The auction process can be an emotional experience, however being armed with a solid strategy may help you to come out as a winner on the big day.
In Melbourne Real Estate, sale by auction tends to be the preferred method of marketing. You need at some point to attend on a weekend auctions especially if you would like to buy a property in one of the great places in inner ring localities of Melbourne.
I was not familiar with the process of Auction before I started to get interested in real estate. Since then I have attend many auctions, lost some and fortunately for me I also managed to win at Auction.
So, I would like to propose some tips based on my own experience.
Attend as many auctions as you can, to understand how they work. Go to see the strategy of the winner and check the sold price compared to the advertised price range.
Get familiar with the terminologies of the real estate agent.
Until you hear the magic words: "the house is on the market", being the highest bidder does not guaranty you will get the house. So all the bidding before the reserved price is reached is pure bluff.
Property inspection is an essential part of the buying process and it’s worth visiting a property several times so you can be sure it really is what you’re after.
Take the time to get to know the agent representing
the property as they will be familiar with all of the facilities in the
local area and may reveal how much competition to expect and what other
people think the property is worth. However, do not forget the agent works for the vendor.
If you are really serious about a particular property, you could consider having it thoroughly inspected by a licensed building inspector, an architect and a pest inspector prior to the auction taking place.
As the auction is unconditional, you will need to check everything prior to the auction. If a property needs a bit of renovation, it is worthwhile to ask a builder to give you a quote. In that case you could define the limit of your budget.
Always get the vendor statement, known as Section 32, checked by a solicitor or a conveyancer. The Vendor Statement gives full disclosure to the prospective purchaser to avoid any hidden trap.
A Vendor Statement must be provided to you, the prospective purchaser, prior to signing the Contract of Sale.
But sometime if you do not ask, the agent will not provide it to you prior to the Auction.
The first time I went to an Auction, I had the Section 32 only few hours before the Auction. So, if you are serious about a property make sure you ask for the Section 32 after your inspection.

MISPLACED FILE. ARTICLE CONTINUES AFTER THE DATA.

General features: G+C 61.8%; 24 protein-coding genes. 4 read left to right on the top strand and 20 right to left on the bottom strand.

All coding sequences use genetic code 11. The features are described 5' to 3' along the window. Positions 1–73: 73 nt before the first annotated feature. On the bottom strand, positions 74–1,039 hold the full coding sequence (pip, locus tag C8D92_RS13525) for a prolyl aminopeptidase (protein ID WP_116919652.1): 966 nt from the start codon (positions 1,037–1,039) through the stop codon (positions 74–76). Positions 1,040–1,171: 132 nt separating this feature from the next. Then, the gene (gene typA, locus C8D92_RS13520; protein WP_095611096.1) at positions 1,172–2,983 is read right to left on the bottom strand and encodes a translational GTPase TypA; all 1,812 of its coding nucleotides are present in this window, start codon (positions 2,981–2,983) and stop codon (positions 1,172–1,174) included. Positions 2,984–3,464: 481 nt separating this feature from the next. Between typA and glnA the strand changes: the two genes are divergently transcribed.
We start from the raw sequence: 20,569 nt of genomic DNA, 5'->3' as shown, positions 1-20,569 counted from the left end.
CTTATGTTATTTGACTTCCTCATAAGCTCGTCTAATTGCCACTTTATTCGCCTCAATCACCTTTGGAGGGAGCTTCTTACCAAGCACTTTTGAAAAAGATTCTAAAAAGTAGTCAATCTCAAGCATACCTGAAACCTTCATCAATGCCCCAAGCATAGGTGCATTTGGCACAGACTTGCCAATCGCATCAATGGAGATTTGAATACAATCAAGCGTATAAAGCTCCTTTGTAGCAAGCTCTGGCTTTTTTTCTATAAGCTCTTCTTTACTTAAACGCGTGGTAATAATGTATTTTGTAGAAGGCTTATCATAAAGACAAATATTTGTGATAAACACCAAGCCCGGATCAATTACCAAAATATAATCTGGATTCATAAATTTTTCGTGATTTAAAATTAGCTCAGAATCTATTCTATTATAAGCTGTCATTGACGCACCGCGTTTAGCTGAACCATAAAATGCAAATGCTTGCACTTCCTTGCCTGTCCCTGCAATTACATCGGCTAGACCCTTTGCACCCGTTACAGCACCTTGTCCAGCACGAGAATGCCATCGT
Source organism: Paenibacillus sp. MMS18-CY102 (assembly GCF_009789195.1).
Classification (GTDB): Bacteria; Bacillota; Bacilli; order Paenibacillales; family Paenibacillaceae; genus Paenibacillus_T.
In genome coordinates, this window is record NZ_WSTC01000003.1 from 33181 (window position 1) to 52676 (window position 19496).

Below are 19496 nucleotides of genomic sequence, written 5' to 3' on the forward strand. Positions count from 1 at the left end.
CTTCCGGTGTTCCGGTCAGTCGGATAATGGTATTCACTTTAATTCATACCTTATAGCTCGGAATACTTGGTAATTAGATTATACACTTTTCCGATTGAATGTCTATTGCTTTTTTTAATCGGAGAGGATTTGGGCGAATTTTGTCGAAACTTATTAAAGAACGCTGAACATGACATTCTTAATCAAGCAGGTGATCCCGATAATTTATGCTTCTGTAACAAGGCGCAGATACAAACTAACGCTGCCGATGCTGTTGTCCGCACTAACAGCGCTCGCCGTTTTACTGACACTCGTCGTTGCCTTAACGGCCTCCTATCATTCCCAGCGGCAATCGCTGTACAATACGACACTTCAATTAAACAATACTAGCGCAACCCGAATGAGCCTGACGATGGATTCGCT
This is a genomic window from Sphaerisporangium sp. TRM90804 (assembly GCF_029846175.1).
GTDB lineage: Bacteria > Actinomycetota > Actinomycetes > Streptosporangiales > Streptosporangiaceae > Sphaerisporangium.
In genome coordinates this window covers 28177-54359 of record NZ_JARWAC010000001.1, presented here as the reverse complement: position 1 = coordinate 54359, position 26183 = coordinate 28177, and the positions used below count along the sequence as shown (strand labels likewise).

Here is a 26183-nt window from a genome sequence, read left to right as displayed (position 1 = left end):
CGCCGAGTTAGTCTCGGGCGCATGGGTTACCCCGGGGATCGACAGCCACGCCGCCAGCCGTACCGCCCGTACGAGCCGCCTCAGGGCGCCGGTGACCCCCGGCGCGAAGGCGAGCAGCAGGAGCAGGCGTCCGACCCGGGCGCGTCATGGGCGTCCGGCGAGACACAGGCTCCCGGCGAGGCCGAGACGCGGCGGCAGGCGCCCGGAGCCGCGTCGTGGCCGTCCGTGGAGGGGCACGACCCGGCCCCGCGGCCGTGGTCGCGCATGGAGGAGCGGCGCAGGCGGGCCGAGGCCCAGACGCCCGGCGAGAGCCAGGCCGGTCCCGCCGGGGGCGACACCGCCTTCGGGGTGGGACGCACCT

Again an Auction is unconditional, so be sure you had at least the pre-approval of your home loan before going to the Auction.
It’s a good idea to arrive a little early and find a spot that allows you to read the room and watch other bidders. Having some spare time will also allow you to do a mental checklist so that you feel fully prepared for the event. It could also be a good idea to dress to impress the other bidders.
When bidding, bid with confidence so that the auctioneer knows you exist - just make sure that the bid is realistic so that your interest in the property is taken seriously. Keep in mind that a strong bidder may create a psychological advantage over the competition.
Do not bid too soon, ideally do not bid before the reserve price is reached.
Once the property is declared to be "on the market", your best strategy now is probably to bid firmly, confidently and quickly to suggest to rivals that you really want it, you have the money, and they won’t win.
At one of my first auctions, nobody wanted to bid, so I did not bid either and the property passed in. It was a big mistake because it became very messy, the agent was negotiating with different people at same time including us. It became an auction without the 'transparency' of the real auction. You never know if there is an actual fight for the property or the agent is just playing you.
So my advice if you feel the property will be passed in is to try to always be the highest bidder. Then, you have the exclusivity to negotiate with the vendor.
Once you hit your limit, just stop bidding.
I've been there and I know how easily you can become emotional. An auction can be very nerve-wracking.
When buyers bid at auction, they bid to win and in the process lose connection to the initial goal of achieving a purchase within a predetermined budgetary limit.
So do not forget, there is plenty of property for sale out there. When you reach your limit, walk away.
When you win at auction, as the buyer you are required to sign the
contract and pay a deposit once the property has been ‘knocked down’ to
you. The deposit, which is usually 10 per cent of the purchase price,
will be held in trust until settlement occurs. So take your check book with you.
Then go home and celebrate!